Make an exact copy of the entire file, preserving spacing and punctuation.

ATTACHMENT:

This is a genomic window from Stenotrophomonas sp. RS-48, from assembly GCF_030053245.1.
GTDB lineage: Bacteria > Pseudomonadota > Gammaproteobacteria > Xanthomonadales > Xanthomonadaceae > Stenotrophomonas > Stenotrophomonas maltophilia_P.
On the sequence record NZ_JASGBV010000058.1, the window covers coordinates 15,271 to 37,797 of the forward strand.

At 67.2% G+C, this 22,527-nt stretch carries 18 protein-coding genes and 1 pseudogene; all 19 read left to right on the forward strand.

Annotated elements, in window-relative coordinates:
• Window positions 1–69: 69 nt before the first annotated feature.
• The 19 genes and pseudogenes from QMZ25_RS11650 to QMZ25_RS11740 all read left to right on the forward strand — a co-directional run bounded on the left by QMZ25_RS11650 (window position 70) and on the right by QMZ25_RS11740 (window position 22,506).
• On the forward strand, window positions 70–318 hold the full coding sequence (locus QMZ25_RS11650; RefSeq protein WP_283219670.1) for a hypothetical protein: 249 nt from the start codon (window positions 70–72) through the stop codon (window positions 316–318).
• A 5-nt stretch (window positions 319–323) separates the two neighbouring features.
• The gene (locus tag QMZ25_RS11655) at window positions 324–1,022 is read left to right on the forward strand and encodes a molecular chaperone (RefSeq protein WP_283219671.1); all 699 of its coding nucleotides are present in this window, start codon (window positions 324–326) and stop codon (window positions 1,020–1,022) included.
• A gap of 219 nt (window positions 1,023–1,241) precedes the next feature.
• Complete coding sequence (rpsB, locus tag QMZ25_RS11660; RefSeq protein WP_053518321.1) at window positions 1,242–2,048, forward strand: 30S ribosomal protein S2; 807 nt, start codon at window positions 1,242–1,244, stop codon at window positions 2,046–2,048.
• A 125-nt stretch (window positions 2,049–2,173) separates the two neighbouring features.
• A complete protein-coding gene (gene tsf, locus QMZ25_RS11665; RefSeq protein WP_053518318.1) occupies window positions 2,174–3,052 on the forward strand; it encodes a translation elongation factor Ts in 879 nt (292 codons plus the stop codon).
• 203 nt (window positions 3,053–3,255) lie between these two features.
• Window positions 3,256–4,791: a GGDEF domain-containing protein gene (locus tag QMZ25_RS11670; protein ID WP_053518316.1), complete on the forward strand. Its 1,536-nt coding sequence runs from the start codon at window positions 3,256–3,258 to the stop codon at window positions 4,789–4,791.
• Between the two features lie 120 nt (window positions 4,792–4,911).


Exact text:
This is a genomic window from Stenotrophomonas sp. RS-48, from assembly GCF_030053245.1.
GTDB lineage: Bacteria > Pseudomonadota > Gammaproteobacteria > Xanthomonadales > Xanthomonadaceae > Stenotrophomonas > Stenotrophomonas maltophilia_P.
On the sequence record NZ_JASGBV010000058.1, the window covers coordinates 15,271 to 37,797 of the forward strand.

At 67.2% G+C, this 22,527-nt stretch carries 18 protein-coding genes and 1 pseudogene; all 19 read left to right on the forward strand.

Annotated elements, in window-relative coordinates:
• Window positions 1–69: 69 nt before the first annotated feature.
• The 19 genes and pseudogenes from QMZ25_RS11650 to QMZ25_RS11740 all read left to right on the forward strand — a co-directional run bounded on the left by QMZ25_RS11650 (window position 70) and on the right by QMZ25_RS11740 (window position 22,506).
• On the forward strand, window positions 70–318 hold the full coding sequence (locus QMZ25_RS11650; RefSeq protein WP_283219670.1) for a hypothetical protein: 249 nt from the start codon (window positions 70–72) through the stop codon (window positions 316–318).
• A 5-nt stretch (window positions 319–323) separates the two neighbouring features.
• The gene (locus tag QMZ25_RS11655) at window positions 324–1,022 is read left to right on the forward strand and encodes a molecular chaperone (RefSeq protein WP_283219671.1); all 699 of its coding nucleotides are present in this window, start codon (window positions 324–326) and stop codon (window positions 1,020–1,022) included.
• A gap of 219 nt (window positions 1,023–1,241) precedes the next feature.
• Complete coding sequence (rpsB, locus tag QMZ25_RS11660; RefSeq protein WP_053518321.1) at window positions 1,242–2,048, forward strand: 30S ribosomal protein S2; 807 nt, start codon at window positions 1,242–1,244, stop codon at window positions 2,046–2,048.
• A 125-nt stretch (window positions 2,049–2,173) separates the two neighbouring features.
• A complete protein-coding gene (gene tsf, locus QMZ25_RS11665; RefSeq protein WP_053518318.1) occupies window positions 2,174–3,052 on the forward strand; it encodes a translation elongation factor Ts in 879 nt (292 codons plus the stop codon).
• 203 nt (window positions 3,053–3,255) lie between these two features.
• Window positions 3,256–4,791: a GGDEF domain-containing protein gene (locus tag QMZ25_RS11670; protein ID WP_053518316.1), complete on the forward strand. Its 1,536-nt coding sequence runs from the start codon at window positions 3,256–3,258 to the stop codon at window positions 4,789–4,791.
• Between the two features lie 120 nt (window positions 4,792–4,911).